Back To Top

The CRM journeys: The gap in CRO

Cookie wars, ineffective nurture programs and weak email capture conversion – it’s a challenging time for brands that want to add personalisation to their ecommerce strategy. At a time when 60-70% of web traffic is new visitors, you need to learn to personalise the brand experience when you know next to nothing about the user.

First, recognise that most visitors will not make a purchase the first time they land on your site. They are there to check out what you have; they may even have your competitor’s website open in another tab. So if you’re probably not going to get a sale from this visit, what data can you extract from this interaction that will help increase the chances that their next visit will involve a purchase?

What I’m trying to find out is why conversion rate optimisation (CRO) isn’t more closely aligned with customer relationship management (CRM). I suspect that in many businesses the ecommerce team and the customer service team sit in different camps and don’t regularly interact. Combining them would be a powerful way to improve personalisation.

Experiment with email capture
Capturing an email address is considered the first and most important step of the personalisation cycle, but too few digital strategists invest effort in improving this area.

It’s typical to see a website offer ‘10% off if you sign up to our newsletter’ or similar, but this offer is becoming less and less effective because users have started to evaluate the exchange and no longer see that discount as worth the subsequent inbox harassment it actually promises. So why aren’t we experimenting with what makes a user give a site an email address? Or other forms of data. Why aren’t we using data points to find the value that customers care about?

Maybe the visitor lands on a page of a sold-out product, or their preferred size or colour isn’t available. We should be prompting them at that point to give us their contact details: ‘Want to know when this item is back in stock? Enter your email address.’ And, it doesn’t just end with email, organisations should be collecting click actions and all other actions and stitching this back, a process we call progressive profiling’.

The goal should be to design an experience in which the interaction teaches us about our users and allows us to create personalised triggers to send future comms.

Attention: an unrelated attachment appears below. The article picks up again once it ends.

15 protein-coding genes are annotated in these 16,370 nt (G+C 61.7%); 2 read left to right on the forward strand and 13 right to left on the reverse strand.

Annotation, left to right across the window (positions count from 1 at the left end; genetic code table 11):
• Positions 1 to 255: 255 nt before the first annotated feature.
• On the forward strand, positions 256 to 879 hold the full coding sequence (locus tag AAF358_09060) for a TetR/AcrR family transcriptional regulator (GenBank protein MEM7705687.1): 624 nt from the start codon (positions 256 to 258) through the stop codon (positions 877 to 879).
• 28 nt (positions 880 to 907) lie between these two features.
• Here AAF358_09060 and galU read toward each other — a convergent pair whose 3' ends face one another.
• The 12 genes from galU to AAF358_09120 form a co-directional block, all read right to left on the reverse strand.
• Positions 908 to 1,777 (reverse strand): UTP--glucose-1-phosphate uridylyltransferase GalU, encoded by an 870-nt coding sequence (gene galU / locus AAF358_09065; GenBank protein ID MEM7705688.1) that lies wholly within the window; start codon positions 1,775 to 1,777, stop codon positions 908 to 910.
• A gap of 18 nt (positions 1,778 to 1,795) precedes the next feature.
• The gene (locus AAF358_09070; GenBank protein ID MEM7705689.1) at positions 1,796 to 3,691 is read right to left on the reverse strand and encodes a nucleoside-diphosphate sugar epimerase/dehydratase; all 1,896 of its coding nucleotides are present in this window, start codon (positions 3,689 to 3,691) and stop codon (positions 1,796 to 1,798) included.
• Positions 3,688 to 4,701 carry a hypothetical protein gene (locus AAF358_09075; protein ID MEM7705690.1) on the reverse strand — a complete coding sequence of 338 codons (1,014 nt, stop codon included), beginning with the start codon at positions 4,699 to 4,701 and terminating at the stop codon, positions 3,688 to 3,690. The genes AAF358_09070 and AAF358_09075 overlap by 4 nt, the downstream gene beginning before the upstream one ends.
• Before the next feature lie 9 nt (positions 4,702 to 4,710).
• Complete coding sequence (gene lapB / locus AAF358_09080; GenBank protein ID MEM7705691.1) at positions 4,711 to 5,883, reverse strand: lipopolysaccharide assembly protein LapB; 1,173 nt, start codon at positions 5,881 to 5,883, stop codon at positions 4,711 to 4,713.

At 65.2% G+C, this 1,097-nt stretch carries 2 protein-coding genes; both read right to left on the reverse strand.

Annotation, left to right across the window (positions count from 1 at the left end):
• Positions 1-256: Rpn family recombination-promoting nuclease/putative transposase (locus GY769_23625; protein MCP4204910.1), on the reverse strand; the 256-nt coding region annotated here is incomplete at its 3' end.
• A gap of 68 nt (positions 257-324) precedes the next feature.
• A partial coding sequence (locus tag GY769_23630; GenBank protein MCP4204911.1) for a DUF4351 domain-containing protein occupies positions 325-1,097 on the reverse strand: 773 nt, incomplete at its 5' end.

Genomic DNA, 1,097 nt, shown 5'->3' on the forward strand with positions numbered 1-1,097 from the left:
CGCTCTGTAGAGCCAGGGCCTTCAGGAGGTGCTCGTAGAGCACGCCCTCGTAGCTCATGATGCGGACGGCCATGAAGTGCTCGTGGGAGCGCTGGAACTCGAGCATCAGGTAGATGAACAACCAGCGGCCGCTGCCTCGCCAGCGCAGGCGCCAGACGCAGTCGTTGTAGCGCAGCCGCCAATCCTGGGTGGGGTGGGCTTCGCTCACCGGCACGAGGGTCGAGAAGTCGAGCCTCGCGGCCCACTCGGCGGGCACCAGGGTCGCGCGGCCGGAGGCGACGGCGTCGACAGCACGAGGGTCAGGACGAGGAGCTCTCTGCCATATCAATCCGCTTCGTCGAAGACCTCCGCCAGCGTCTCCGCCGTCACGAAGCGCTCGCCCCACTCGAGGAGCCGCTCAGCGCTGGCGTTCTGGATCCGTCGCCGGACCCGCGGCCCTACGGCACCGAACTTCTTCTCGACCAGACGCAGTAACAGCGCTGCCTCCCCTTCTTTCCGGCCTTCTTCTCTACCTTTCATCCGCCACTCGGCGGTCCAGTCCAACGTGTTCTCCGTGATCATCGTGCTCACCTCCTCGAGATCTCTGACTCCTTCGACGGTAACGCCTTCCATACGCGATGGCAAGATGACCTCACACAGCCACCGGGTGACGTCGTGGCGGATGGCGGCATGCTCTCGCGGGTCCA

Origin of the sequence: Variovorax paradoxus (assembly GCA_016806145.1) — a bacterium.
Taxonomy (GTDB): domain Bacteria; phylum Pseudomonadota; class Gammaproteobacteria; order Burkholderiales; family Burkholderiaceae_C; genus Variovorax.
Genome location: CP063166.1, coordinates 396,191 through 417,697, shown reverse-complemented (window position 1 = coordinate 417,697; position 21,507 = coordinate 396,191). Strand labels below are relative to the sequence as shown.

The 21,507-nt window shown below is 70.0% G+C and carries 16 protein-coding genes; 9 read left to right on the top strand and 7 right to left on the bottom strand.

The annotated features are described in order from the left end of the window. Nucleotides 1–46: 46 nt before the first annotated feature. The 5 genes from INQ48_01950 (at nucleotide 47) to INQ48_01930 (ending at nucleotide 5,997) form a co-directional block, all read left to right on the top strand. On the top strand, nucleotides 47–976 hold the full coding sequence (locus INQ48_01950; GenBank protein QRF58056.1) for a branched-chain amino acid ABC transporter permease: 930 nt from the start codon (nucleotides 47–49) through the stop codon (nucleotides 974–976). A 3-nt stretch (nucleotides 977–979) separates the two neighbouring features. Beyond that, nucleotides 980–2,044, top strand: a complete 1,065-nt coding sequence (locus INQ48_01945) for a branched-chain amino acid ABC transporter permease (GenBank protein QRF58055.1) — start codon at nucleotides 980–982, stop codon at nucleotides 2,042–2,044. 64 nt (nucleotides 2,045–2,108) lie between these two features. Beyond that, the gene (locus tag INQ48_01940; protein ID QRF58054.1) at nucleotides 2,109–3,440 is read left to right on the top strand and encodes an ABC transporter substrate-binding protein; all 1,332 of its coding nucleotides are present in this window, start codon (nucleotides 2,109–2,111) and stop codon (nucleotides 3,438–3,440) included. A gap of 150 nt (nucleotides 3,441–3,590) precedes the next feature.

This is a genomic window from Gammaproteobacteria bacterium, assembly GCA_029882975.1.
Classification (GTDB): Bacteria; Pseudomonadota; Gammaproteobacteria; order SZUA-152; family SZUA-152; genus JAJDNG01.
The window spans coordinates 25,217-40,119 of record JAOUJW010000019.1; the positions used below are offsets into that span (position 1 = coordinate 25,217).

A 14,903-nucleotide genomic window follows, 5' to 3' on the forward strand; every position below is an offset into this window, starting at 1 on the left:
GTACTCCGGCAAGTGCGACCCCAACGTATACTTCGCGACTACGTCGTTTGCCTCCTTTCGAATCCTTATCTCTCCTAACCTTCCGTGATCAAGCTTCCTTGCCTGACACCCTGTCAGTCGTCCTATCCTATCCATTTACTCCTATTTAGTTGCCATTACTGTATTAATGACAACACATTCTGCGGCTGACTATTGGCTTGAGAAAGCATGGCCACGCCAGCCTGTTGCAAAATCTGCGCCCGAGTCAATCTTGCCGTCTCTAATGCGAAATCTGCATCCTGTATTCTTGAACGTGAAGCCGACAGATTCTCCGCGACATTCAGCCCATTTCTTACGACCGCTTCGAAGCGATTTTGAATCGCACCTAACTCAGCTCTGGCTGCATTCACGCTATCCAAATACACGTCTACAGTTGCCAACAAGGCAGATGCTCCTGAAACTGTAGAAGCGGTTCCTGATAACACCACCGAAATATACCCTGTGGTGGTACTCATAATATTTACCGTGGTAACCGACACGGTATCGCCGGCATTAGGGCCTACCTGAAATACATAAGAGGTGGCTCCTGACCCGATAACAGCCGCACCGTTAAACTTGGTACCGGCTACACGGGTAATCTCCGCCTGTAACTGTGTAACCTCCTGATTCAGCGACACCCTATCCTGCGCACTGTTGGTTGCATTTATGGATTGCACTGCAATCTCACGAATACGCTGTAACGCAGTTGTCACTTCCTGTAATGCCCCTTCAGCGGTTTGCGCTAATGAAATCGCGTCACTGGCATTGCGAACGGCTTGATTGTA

There are all sorts of actions and behaviours ready to be tested. If a visitor is looking at shipping details or browsing return policies you could engage the user to speak to a customer experience assistance via chat. All of this contributes to a data point that you can then use to personalise their journey.

Don’t then spam them with enews. Use these onsite behaviours to create new segments and personalise the experience back via your CRM comms. The interplay between CRO and CRM is the future of how to build better connected experiences for customers.

Add more data points
Where you can, add more data points. You can gamify it if you want, like those personality quizzes that hackers often use to extract personal information, only a benevolent version that leads to a better outcome for the customer. Find out if visitors care more about eco-friendliness or price with a quick poll, or have users choose a reward for purchase. This will indicate what they value most. Get people to provide details by driving engagement. The more data you have, the better your personalisation becomes.

The idea of combining CRO with CRM to improve personalisation is just the beginning. With experimentation, you can test different engagement methods to get users to engage and give you insights about them as they engage with the site. It’s time for your ecommerce and your customer service teams to start talking more about experimentation together.

Learn how your experimentation program compares with others in the same industry. Download The Pulse Report.